Reviewers have described The Saltman Knowles Quintet as "rhythmically infectious" and "colorful", and have mentioned the band always "has the whole house swinging." Saltman and Knowles concur that "we want to be musically challenging ... but entertaining as well."
The Saltman Knowles Quintet has superbly melded together the three main elements that make a great musical experience: good writing, good musicianship, and good lyrics. "It's About the Melody" is just that and more.
Review by: Pete Pardo
Bassist Joseph Patrick Moore’s latest album Live in 05 is a fun and spirited jazz-fusion collection of songs recorded at This House Rocks in Atlanta, Georgia on April 2nd, 2005. Moore has been busy over the last few years, putting out a few albums of his own as well as appearing on various other artist’s recordings. Here, he and his crack band of Al Smith on keyboards, drummer Jon Chalden, EWI player Al Mcspadden, and percussionist Emrah Kotan really give a five performance on eleven tracks of smokin’ and funky fusion, melodic cool jazz, and progressive tinged improvisations.
Moore himself is a very smooth player with some serious chops, whether he is laying down deep grooves or lean melodic solos on electric, fretless, or double bass. Fans of Victor Bailey, Gary Willis, John Pattitucci, Stanley Clarke, and Marcus Miller, will instantly dig Moore’s energetic style. Although there are plenty of great bass solos on the album, the live setting affords his bandmates to also get in on the action, especially keyboard player Smith, who launches into a wild synth frenzy on the funky “Gypsy Moon Father Sun”. He also provides a nice melodic foundation in which Moore can dig into some serious popping bass lines on the light jazz piece “Fall”. Drummers will love the percussion/drum spotlight “Drum Dance”, which allows Chalden and Kotan some room to show off before the song segues into the fine “Datz It (version 2005)”, a song with plenty of funk bass melodies and 70′s styled electric piano.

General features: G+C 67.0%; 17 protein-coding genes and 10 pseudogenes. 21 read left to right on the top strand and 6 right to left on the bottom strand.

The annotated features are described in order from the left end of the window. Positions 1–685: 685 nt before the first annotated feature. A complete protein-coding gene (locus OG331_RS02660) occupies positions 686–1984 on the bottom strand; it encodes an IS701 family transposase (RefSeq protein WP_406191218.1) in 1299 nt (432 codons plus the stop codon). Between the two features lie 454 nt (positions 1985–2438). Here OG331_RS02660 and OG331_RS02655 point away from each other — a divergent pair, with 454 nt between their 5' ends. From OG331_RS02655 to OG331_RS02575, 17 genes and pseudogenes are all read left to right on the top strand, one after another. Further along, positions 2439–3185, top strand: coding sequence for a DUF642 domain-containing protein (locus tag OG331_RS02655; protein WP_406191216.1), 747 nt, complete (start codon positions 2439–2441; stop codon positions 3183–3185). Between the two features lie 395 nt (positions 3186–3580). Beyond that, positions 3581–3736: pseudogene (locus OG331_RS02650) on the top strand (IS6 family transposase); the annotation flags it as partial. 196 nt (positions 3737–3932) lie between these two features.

Ultimately it comes down to compositions, and Moore is no slouch in that department. These are all memorable tunes with catchy melodies, which go along just fine with the solid chops of the band. So if you in the mood for some well played and melodic modern jazzfusion, you can’t go wrong with Live in 05.
3. Prayer of Solitude
4. Chief Dagga
5. Gypsy Moon Father Sun
6. Bless You
8. Bebop Charlie
10. Drum Dance
11. Datz It (version 2005)
William Ellis - drums
Joseph Patrick Moore - bass
Shawn Perkinson - guitar
EMP Project releases sophomore CD dubbed, "Wherever We Go".
E.M.P. Project’s debut and inspiring jazz trio recording, captures the magic, spirit and spontaneity of these gifted young artists. While ensconced in the jazz tradition, they borrow from other contemporary elements and styles to create a musical landscape and wonderland of sounds. Ellis, Moore and Perkinson will have you humming their melodies, dancing to their rhythms, and they’ll dazzle you with their amazing technical abilities. This debut effort from E.M.P. Project will demonstrate why Ellis, Moore and Perkinson are three of the youngest and brightest up and coming names on the jazz scene today.